Developed by Dr. David Cooperrider at Case Western Reserve University, Appreciative Inquiry (AI) is an inquiry method widely used in the evaluation of organizational development strategy and implementation of organizational effectiveness tactics. Rather than fixing “problems” of an organization, the basic idea of AI is to improve organizational performance around what works. This approach attempts to produce change and engagement by acknowledging the contribution of individuals at different levels of the leadership ladder. AI is a particular method of asking questions and envisioning positive future for individuals and their organizations. AI fosters collaboration, trust and change by implementing four stages: Discover (IDENTIFYING) the organizational processes that works well; Dream (ENVISIONING) the process that would work well in the future; Design (PLANNING) the process that would work well; and Deliver (IMPLEMENTING) the proposed design. This course uses AI as a research framework to shape the questions, gather information and to communicate the findings. It also adapts the notions of AI to evaluate practice, and build evaluation capacity in community leaders in poor and marginalized social sectors.

COURSE ANDRAGOGY 1

The andragogy of the course and experiential learning connected to the Manila Program aim at engaging our students as adult learners in a real life learning experience. Five characteristics define and distinguish the adult learning process of this study abroad program and course on Research Methods in Public Services:

1) Competent: The learning of this course is centered around sound literature, techniques and contemporary approaches in research methods for development research.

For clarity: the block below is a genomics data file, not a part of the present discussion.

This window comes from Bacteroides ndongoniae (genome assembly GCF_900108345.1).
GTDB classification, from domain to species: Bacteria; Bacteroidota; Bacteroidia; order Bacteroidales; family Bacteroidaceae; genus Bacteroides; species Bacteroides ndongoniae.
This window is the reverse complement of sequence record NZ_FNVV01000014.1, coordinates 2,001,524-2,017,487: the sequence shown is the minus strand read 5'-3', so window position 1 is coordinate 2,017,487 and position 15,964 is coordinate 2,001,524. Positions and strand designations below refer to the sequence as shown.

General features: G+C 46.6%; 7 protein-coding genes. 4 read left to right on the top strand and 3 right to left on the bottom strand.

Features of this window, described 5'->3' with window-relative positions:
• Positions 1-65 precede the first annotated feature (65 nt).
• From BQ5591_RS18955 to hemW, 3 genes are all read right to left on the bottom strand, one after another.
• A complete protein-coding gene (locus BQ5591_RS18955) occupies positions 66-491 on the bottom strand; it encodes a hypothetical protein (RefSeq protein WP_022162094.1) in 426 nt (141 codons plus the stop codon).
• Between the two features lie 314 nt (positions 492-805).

1 The term “Andragogy”, meaning adult education, originally used by German educator Alexander Kapp in 1833, was developed into a theory of adult education by the American educator, Malcolm Knowles. His theory is most commonly associated with his groundbreaking book Self-Directed Learning: A Guide for Learners and Teachers, published in 1975.

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2) Experiential, the experience (including mistakes and learningby doing) are a central component of the learning process; 3) Participatory with the involvement of students, community leaders and colleagues from other institutions in the preparation, adaptation and evaluation of the collaborative nature of this program; 4) Applied as the research methods theories and techniques are crafted and usefully adapted to the social, organizational and cross-cultural needs; 5) Practical research driven by a common interest to make a positive impact in social and organizational contexts. In line with the practical, professional and adult learning mission of the School of Public Service, the content and learning goals of MPS 570 Research Methods in Public Service is designed to incorporate the practical, applied, participatory content of this study abroad course.